Give Now

A Moment of Science

Using Oxygen To Search For Alien Planets

If you could see an alien planet from Earth, you wouldn't necessarily need to look for cities. You could just check for oxygen in the atmosphere.

Alien yard art

Photo: tgkrause (Flickr)

Those are some fun looking aliens!

If you could see an alien planet from Earth, you wouldn’t necessarily need to look for cities. You could just check for oxygen in the atmosphere.

What’s Oxygen Got To Do With Anything?

Oxygen in the atmosphere? What would that prove? Well, if there are aliens, they’re undoubtedly different from what we’re used to on Earth. But one thing we know is that oxygen is the same everywhere.

Oxygen gas is highly reactive. That means it combines very rapidly with other elements, such as carbon and hydrogen. Now when the Earth was formed, any free oxygen must have quickly combined with other elements to form less reactive compounds. None would have been left over in the atmosphere.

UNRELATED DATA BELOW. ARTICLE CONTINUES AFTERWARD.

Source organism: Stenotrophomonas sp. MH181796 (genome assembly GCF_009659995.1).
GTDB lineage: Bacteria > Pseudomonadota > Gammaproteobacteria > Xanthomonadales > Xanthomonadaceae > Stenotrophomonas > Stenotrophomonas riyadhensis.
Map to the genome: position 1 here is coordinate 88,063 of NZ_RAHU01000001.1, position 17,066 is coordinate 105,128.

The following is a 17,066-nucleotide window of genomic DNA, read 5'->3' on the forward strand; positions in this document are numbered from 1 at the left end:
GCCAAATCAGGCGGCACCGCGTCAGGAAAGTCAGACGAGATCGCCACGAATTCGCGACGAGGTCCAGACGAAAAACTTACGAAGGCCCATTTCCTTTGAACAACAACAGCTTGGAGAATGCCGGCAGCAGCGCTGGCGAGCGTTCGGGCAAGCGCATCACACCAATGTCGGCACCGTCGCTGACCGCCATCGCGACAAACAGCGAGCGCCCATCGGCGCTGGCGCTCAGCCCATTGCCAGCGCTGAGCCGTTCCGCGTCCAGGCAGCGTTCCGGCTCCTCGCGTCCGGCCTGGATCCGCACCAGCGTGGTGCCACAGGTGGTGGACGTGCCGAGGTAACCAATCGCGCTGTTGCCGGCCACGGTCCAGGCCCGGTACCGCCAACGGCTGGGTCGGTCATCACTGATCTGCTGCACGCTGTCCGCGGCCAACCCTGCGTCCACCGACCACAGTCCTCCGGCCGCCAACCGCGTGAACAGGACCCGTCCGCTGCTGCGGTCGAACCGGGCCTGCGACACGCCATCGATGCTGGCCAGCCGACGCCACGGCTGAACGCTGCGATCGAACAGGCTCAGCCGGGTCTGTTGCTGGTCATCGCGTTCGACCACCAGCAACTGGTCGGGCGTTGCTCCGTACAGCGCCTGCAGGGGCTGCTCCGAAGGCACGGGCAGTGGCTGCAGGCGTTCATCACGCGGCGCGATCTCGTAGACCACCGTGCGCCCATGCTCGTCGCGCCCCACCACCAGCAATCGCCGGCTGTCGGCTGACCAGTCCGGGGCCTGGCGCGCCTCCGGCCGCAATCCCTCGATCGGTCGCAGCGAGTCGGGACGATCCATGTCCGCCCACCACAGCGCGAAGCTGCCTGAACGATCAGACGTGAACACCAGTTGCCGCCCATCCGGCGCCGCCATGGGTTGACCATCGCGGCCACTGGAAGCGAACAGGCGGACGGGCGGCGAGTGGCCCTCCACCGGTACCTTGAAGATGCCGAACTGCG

Then Where Did It Come From?

The oxygen that we find in our atmosphere now has only been around since plants first evolved. Plants give off oxygen as a by-product, just as you and I give off carbon dioxide.

Without life on Earth, there’d be no oxygen in the atmosphere. Aha! So if we find oxygen around some alien planet… That’s a good place to look for life.

Stay Connected

What is RSS? RSS makes it possible to subscribe to a website's updates instead of visiting it by delivering new posts to your RSS reader automatically. Choose to receive some or all of the updates from A Moment of Science:

Support for Indiana Public Media Comes From

About A Moment of Science

Search A Moment of Science